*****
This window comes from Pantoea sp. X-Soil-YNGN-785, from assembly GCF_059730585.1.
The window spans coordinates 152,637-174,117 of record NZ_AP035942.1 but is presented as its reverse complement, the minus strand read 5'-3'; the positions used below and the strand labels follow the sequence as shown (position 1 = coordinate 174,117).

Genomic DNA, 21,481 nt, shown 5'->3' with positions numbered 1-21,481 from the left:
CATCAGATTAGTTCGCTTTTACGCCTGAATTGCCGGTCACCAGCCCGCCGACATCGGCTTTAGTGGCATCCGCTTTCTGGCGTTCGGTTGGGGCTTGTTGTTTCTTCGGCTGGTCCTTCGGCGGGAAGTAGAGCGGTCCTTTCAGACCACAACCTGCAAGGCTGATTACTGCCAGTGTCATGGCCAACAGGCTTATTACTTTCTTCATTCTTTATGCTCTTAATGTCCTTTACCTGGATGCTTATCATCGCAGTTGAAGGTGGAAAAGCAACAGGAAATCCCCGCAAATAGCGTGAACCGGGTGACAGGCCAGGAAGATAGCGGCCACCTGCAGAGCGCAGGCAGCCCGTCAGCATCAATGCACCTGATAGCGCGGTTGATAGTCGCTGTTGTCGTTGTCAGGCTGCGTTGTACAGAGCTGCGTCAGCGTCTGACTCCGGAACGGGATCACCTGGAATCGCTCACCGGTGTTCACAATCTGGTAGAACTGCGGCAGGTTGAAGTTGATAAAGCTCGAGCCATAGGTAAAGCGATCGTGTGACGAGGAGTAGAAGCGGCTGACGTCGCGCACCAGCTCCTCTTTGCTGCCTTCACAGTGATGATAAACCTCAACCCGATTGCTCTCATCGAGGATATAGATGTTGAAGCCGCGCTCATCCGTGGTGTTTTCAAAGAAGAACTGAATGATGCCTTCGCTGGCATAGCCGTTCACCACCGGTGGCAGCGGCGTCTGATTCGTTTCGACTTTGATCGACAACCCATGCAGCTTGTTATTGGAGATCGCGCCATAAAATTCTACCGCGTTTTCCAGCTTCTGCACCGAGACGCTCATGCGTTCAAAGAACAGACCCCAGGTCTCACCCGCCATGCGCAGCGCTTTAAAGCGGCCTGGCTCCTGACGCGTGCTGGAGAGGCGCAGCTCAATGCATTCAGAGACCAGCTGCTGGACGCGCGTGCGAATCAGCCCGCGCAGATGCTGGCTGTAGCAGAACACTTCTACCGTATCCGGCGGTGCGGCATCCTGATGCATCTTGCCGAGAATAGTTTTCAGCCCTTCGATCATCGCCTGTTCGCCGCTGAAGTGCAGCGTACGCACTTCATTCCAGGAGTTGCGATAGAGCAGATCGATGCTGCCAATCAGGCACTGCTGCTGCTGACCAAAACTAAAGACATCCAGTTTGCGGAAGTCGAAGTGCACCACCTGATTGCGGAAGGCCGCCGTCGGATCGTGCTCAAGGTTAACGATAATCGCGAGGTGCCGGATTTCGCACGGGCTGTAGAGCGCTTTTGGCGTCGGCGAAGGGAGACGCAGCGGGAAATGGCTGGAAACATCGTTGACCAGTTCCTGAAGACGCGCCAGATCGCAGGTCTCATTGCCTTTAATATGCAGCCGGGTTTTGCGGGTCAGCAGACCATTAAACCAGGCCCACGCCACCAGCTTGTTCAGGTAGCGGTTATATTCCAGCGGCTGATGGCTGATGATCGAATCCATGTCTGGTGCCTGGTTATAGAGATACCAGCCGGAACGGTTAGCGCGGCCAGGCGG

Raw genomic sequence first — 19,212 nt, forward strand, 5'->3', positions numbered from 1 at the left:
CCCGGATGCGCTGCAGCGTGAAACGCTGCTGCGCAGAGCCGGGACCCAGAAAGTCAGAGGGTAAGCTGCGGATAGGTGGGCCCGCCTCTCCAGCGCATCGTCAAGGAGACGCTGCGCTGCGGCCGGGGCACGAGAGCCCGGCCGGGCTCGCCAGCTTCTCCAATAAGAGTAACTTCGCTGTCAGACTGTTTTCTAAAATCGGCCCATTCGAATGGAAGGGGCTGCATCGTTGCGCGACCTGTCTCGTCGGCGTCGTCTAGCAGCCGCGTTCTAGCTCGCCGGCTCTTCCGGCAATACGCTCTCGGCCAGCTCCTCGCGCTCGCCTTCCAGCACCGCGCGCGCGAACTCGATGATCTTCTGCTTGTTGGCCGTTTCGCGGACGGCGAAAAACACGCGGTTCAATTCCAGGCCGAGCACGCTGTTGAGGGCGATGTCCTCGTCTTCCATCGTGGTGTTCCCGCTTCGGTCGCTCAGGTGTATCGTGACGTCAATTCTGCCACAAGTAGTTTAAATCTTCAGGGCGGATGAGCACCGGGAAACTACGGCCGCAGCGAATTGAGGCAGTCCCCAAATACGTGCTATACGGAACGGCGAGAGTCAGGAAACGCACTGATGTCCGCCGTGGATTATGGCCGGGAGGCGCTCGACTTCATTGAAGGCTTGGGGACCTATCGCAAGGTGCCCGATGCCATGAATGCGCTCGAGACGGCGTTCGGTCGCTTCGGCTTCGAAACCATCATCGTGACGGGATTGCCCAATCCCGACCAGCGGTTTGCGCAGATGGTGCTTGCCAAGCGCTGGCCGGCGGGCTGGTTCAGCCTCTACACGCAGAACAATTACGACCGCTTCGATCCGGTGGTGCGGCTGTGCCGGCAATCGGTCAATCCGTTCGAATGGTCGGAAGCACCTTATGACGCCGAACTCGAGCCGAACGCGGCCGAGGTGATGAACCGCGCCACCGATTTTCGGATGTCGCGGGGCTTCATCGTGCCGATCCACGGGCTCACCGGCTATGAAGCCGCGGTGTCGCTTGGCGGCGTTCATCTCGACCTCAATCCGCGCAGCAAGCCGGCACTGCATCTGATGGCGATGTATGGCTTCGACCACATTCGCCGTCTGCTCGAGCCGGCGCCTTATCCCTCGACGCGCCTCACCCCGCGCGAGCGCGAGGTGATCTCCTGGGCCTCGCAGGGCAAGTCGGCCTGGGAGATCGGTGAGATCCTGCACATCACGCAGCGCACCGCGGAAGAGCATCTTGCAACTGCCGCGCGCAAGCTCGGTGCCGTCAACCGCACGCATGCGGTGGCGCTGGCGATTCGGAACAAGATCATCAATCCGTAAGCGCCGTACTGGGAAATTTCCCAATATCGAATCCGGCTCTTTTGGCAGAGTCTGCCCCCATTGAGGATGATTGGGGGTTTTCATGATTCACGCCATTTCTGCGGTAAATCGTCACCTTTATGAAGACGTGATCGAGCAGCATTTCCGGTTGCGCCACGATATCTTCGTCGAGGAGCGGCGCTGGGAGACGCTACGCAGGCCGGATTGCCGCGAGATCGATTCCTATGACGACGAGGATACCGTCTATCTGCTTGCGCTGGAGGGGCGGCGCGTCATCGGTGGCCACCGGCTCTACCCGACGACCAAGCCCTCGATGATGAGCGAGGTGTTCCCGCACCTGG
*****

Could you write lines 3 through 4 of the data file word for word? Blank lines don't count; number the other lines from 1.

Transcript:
Genomic DNA, 21,481 nt, shown 5'->3' with positions numbered 1-21,481 from the left:
CATCAGATTAGTTCGCTTTTACGCCTGAATTGCCGGTCACCAGCCCGCCGACATCGGCTTTAGTGGCATCCGCTTTCTGGCGTTCGGTTGGGGCTTGTTGTTTCTTCGGCTGGTCCTTCGGCGGGAAGTAGAGCGGTCCTTTCAGACCACAACCTGCAAGGCTGATTACTGCCAGTGTCATGGCCAACAGGCTTATTACTTTCTTCATTCTTTATGCTCTTAATGTCCTTTACCTGGATGCTTATCATCGCAGTTGAAGGTGGAAAAGCAACAGGAAATCCCCGCAAATAGCGTGAACCGGGTGACAGGCCAGGAAGATAGCGGCCACCTGCAGAGCGCAGGCAGCCCGTCAGCATCAATGCACCTGATAGCGCGGTTGATAGTCGCTGTTGTCGTTGTCAGGCTGCGTTGTACAGAGCTGCGTCAGCGTCTGACTCCGGAACGGGATCACCTGGAATCGCTCACCGGTGTTCACAATCTGGTAGAACTGCGGCAGGTTGAAGTTGATAAAGCTCGAGCCATAGGTAAAGCGATCGTGTGACGAGGAGTAGAAGCGGCTGACGTCGCGCACCAGCTCCTCTTTGCTGCCTTCACAGTGATGATAAACCTCAACCCGATTGCTCTCATCGAGGATATAGATGTTGAAGCCGCGCTCATCCGTGGTGTTTTCAAAGAAGAACTGAATGATGCCTTCGCTGGCATAGCCGTTCACCACCGGTGGCAGCGGCGTCTGATTCGTTTCGACTTTGATCGACAACCCATGCAGCTTGTTATTGGAGATCGCGCCATAAAATTCTACCGCGTTTTCCAGCTTCTGCACCGAGACGCTCATGCGTTCAAAGAACAGACCCCAGGTCTCACCCGCCATGCGCAGCGCTTTAAAGCGGCCTGGCTCCTGACGCGTGCTGGAGAGGCGCAGCTCAATGCATTCAGAGACCAGCTGCTGGACGCGCGTGCGAATCAGCCCGCGCAGATGCTGGCTGTAGCAGAACACTTCTACCGTATCCGGCGGTGCGGCATCCTGATGCATCTTGCCGAGAATAGTTTTCAGCCCTTCGATCATCGCCTGTTCGCCGCTGAAGTGCAGCGTACGCACTTCATTCCAGGAGTTGCGATAGAGCAGATCGATGCTGCCAATCAGGCACTGCTGCTGCTGACCAAAACTAAAGACATCCAGTTTGCGGAAGTCGAAGTGCACCACCTGATTGCGGAAGGCCGCCGTCGGATCGTGCTCAAGGTTAACGATAATCGCGAGGTGCCGGATTTCGCACGGGCTGTAGAGCGCTTTTGGCGTCGGCGAAGGGAGACGCAGCGGGAAATGGCTGGAAACATCGTTGACCAGTTCCTGAAGACGCGCCAGATCGCAGGTCTCATTGCCTTTAATATGCAGCCGGGTTTTGCGGGTCAGCAGACCATTAAACCAGGCCCACGCCACCAGCTTGTTCAGGTAGCGGTTATATTCCAGCGGCTGATGGCTGATGATCGAATCCATGTCTGGTGCCTGGTTATAGAGATACCAGCCGGAACGGTTAGCGCGGCCAGGCGG